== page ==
Marijuana is an illicit drug in most countries and frequently tested for by employers. This often leads users to wonder just how long marijuana stays in your system. The answer to this question relies on understanding how cannabis is processed by the body as well as what drug tests detect.
On the first count, marijuana contains cannabinoids, the two best-known being THC and CBD. THC is the cannabinoid responsible for the ‘high’ effect of marijuana, while CBD is more popular for its medical benefits. Drug tests are checking for THC. You can safely take hemp-derived CBD and pass a drug test. On the other hand, CBD is non-psychoactive, available as gummies and oils, and used to treat anxiety, pain, insomnia, and other medical conditions.
Once you ingest marijuana, its components do not stay inside your body for long. The cannabinoids can be stored 2 to 4 weeks in your body. This duration, however, varies in different people. Below is how cannabinoids are absorbed, metabolized, and excreted. This knowledge will help you understand how long marijuana stays in your system.
Marijuana has to be absorbed into your bloodstream and travel to the receptors for it to function. Your method of using marijuana affects how it functions in your body and how long it takes to start working. It also affects the absorption, metabolism, and elimination of the THC or CBD.
Once you administer marijuana orally, the levels of cannabinoids are at a maximum concentration in blood plasma three to four hours afterward. When you smoke, the levels in your blood are high within a half hour. This difference is due to the absorption of the THC or CBD being slowed in the digestive tract.
When you smoke the cannabis, the alveoli in your lungs are responsible for absorption. They offer a large surface area for that absorption, and passage to your bloodstream is fast because of continuous breathing. Inhaling is the quickest method for the absorption of cannabinoids.
In the case of oral ingestion, THC and CBD are absorbed into your bloodstream in your intestines. They then pass through the hepatic portal system to your liver.
The enzymes that assist in the metabolism of CBD and THC are the cytochrome P450 isoenzymes. Examples of these enzymes are CYP2C19 and CYP3A4. The cytochrome P450 isoenzymes carry out metabolism through oxidation.
Cannabinoids are easily stored in your fatty tissues for about one month. During this period, they are released into your bloodstream in small bits that are a little therapeutic.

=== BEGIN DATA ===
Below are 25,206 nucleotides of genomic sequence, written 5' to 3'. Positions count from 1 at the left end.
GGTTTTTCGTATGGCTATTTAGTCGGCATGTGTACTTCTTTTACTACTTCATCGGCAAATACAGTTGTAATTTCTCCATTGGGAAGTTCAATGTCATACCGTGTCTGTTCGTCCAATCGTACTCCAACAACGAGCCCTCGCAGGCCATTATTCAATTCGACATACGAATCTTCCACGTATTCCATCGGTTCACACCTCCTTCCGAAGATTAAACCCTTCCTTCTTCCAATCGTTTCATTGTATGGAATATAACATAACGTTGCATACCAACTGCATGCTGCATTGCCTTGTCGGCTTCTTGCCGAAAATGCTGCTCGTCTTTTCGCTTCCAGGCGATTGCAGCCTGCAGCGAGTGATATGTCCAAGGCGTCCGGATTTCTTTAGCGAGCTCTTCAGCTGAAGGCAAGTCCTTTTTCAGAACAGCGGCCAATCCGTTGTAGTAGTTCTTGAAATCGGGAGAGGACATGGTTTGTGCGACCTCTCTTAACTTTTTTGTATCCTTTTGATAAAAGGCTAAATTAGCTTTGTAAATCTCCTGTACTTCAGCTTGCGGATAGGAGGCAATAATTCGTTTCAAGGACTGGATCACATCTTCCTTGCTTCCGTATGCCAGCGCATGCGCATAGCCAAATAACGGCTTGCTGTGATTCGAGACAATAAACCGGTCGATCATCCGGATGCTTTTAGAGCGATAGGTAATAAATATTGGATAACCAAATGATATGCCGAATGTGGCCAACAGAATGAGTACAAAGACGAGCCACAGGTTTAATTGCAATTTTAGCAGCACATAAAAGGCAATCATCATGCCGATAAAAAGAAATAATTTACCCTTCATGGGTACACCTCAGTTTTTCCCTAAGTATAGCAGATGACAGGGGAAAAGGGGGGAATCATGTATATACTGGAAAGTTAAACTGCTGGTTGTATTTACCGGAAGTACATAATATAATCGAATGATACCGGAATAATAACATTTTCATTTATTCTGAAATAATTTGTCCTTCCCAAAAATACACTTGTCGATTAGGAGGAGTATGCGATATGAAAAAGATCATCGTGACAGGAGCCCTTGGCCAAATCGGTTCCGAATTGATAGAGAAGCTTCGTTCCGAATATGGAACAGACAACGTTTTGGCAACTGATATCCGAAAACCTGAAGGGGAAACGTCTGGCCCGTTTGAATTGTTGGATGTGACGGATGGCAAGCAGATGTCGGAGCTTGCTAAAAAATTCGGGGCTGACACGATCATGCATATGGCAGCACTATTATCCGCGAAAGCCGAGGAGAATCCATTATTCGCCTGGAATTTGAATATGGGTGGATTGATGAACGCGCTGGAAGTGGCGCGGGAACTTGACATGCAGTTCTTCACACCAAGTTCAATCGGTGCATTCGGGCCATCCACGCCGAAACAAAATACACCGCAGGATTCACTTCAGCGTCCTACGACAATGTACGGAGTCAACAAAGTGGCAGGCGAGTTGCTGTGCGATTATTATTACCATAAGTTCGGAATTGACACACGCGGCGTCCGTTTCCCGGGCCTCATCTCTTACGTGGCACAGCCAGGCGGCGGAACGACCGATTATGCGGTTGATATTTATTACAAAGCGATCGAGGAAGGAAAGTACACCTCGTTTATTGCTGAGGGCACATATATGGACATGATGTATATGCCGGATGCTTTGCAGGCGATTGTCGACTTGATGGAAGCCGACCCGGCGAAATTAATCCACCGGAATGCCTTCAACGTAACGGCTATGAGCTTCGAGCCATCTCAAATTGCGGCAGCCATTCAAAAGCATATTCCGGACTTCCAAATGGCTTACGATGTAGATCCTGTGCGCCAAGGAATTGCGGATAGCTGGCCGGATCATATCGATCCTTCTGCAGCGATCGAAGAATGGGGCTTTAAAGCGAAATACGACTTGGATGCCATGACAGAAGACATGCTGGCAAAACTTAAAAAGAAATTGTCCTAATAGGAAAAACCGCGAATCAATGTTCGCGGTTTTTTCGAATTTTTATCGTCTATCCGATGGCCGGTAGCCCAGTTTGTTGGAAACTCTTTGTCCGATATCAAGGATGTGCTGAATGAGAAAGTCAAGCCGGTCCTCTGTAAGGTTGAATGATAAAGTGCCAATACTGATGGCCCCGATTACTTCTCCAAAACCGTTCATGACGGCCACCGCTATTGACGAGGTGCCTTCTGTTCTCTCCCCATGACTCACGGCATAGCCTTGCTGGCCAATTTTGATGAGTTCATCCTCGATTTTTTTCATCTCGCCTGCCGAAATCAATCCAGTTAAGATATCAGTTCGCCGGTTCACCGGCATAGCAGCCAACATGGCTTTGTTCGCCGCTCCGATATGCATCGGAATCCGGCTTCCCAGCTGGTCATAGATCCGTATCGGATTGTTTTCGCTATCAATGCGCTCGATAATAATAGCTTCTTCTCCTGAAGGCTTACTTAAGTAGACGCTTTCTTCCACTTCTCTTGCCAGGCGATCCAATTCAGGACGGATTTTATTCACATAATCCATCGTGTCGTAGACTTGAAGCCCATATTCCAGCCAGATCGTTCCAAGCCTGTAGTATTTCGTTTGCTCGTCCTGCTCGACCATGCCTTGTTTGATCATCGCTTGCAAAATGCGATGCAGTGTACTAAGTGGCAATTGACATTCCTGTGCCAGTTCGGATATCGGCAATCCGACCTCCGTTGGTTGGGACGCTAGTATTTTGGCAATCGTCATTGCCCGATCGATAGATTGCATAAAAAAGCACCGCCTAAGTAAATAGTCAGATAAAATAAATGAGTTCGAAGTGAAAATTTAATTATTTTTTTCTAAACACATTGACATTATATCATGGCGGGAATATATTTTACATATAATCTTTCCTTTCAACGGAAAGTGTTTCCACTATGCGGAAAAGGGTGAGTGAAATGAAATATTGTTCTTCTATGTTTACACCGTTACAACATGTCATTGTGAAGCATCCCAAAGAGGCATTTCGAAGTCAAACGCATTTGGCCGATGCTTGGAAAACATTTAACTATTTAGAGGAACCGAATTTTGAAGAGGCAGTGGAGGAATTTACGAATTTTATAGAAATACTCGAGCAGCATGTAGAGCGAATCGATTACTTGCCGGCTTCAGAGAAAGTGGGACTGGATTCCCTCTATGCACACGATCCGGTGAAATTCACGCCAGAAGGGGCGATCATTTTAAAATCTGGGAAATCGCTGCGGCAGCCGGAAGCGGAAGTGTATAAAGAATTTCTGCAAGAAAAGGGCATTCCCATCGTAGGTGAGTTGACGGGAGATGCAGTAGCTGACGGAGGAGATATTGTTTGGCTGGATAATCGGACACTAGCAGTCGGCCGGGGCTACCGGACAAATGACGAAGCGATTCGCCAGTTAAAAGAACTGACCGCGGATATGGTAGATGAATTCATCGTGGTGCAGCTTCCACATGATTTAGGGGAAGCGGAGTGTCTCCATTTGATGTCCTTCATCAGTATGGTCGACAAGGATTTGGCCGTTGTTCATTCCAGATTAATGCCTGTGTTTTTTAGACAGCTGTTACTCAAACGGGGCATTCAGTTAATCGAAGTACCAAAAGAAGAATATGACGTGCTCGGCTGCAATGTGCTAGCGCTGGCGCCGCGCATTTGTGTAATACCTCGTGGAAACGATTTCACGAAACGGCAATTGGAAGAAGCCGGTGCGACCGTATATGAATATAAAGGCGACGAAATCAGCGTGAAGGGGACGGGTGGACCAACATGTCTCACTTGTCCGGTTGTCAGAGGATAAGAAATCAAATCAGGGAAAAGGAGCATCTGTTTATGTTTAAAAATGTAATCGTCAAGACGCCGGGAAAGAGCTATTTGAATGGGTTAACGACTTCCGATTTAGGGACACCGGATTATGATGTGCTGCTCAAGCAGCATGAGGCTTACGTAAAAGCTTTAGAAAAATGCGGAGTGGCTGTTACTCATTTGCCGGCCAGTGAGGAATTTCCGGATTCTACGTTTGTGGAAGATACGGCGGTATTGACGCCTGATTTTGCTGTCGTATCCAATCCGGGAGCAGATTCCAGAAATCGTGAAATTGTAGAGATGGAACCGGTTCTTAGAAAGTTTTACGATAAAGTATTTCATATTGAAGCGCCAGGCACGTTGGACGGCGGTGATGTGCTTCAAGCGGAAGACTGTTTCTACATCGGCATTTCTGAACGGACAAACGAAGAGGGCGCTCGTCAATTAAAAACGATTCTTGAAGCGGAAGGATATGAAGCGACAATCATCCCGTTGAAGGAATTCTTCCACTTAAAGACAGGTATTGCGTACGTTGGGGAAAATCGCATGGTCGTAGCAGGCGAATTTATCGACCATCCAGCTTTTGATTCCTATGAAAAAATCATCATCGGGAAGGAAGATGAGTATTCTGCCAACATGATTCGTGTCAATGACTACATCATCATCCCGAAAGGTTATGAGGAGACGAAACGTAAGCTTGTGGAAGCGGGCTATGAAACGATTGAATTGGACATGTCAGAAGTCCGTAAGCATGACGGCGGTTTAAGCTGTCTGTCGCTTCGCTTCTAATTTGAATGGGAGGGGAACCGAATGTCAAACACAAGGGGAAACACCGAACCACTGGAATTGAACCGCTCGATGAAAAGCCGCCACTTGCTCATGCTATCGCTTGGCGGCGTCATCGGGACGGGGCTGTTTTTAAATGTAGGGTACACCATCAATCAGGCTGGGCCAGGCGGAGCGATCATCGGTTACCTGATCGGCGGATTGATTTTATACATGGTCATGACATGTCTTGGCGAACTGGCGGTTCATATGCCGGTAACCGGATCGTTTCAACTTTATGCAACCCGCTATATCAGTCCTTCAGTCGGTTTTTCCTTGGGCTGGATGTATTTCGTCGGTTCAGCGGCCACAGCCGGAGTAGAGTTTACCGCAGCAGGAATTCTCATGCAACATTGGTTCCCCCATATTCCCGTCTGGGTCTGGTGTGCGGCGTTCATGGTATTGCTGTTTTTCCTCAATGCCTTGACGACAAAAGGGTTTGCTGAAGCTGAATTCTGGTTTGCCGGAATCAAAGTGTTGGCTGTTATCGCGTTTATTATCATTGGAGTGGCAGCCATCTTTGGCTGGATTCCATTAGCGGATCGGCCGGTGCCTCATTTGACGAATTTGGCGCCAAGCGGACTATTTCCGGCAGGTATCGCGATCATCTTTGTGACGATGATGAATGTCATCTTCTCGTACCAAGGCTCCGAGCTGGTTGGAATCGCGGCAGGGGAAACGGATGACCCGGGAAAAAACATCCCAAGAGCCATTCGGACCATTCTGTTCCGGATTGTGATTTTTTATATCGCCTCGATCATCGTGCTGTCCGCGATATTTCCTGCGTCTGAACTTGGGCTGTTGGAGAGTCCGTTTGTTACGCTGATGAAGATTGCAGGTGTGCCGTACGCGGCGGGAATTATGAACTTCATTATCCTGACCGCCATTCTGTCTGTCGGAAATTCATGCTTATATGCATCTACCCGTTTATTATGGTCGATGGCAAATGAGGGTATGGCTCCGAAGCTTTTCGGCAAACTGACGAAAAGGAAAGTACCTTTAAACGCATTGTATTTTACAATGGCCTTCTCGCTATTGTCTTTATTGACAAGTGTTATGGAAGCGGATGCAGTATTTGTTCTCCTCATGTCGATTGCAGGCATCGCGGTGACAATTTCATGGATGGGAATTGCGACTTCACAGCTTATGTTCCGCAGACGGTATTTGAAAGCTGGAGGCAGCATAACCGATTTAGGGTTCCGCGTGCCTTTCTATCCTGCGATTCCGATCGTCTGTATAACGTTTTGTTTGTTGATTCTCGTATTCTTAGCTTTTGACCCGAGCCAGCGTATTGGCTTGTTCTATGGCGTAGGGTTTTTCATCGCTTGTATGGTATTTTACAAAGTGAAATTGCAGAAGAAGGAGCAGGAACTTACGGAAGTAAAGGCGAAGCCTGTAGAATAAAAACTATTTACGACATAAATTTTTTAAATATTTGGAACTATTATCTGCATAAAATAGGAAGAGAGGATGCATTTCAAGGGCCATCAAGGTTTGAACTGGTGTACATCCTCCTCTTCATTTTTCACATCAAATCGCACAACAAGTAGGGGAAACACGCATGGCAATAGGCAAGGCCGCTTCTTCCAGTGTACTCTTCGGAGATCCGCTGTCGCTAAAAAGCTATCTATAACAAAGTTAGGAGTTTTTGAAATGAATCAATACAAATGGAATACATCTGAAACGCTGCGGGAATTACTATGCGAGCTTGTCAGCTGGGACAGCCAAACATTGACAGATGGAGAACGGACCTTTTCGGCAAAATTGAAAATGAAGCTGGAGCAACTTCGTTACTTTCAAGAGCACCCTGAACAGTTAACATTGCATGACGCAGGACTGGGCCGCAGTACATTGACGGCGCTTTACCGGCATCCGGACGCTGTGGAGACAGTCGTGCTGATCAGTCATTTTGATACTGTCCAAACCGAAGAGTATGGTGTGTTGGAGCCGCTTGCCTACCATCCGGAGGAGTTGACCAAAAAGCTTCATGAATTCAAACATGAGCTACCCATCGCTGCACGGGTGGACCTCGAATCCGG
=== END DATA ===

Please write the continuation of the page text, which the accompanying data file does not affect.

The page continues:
Once they are released, they are metabolized further in the renal system. The same enzymes are used for their metabolism in the renal system. During metabolism, cannabinoids are broken down to metabolites such as 7-hydroxy-cannabidiol.
This process of metabolism of marijuana reduces the amount of CBD or THC that is available to help the body. Most of the cannabinoids you ingested will not be transported throughout your body but eliminated instead.
A large amount of orally ingested marijuana and metabolites are excreted in feces and urine. When smoking cannabis, on the other hand, most of the CBD and THC are taken up by the bloodstream and delivered to receptors.
Either way, though, not all the marijuana you ingest is metabolized. The amount of THC or CBD in your body can potentially reduce by half within a day of ingestion. This timeframe, however, is an estimation. It may vary in different people depending on factors such as:
Body weight –people with higher body mass indexes may experience a longer half-life of cannabinoids as compared to people who burn fat faster.
Personal lifestyle –active people burn fat faster and so will get rid of cannabinoids from their body faster than sedentary people. Also, eating foods rich in fiber helps to excrete cannabinoids from the body through bowel movements.
Amount and frequency of consumption –if you consume much marijuana, and more frequently, it will take more time to clear from your system as compared to someone who rarely consumes marijuana.
Individual biochemistry –each person’s system is different. The metabolism of cannabinoids can, therefore, vary in people of the same BMI with the same lifestyle.
Excretion of cannabinoids is similar to that of fats. You execrete fats in your feces, and so cannabinoids as well. The two travel together because cannabinoids in your body collect in your fat cells. When removed from the body, they are removed together too. This dependency also explains why cannabinoids may stay longer in the systems of people with excess body fat.
As you can see, the question of how long marijuana stays in your system is too complex to give a one-size-fits-all answer. 2 to 4 weeks is a fair rough estimate but shouldn’t be considered a sure bet. To further complicate things, how long a drug test will pick up marijuana also varies based on the test type.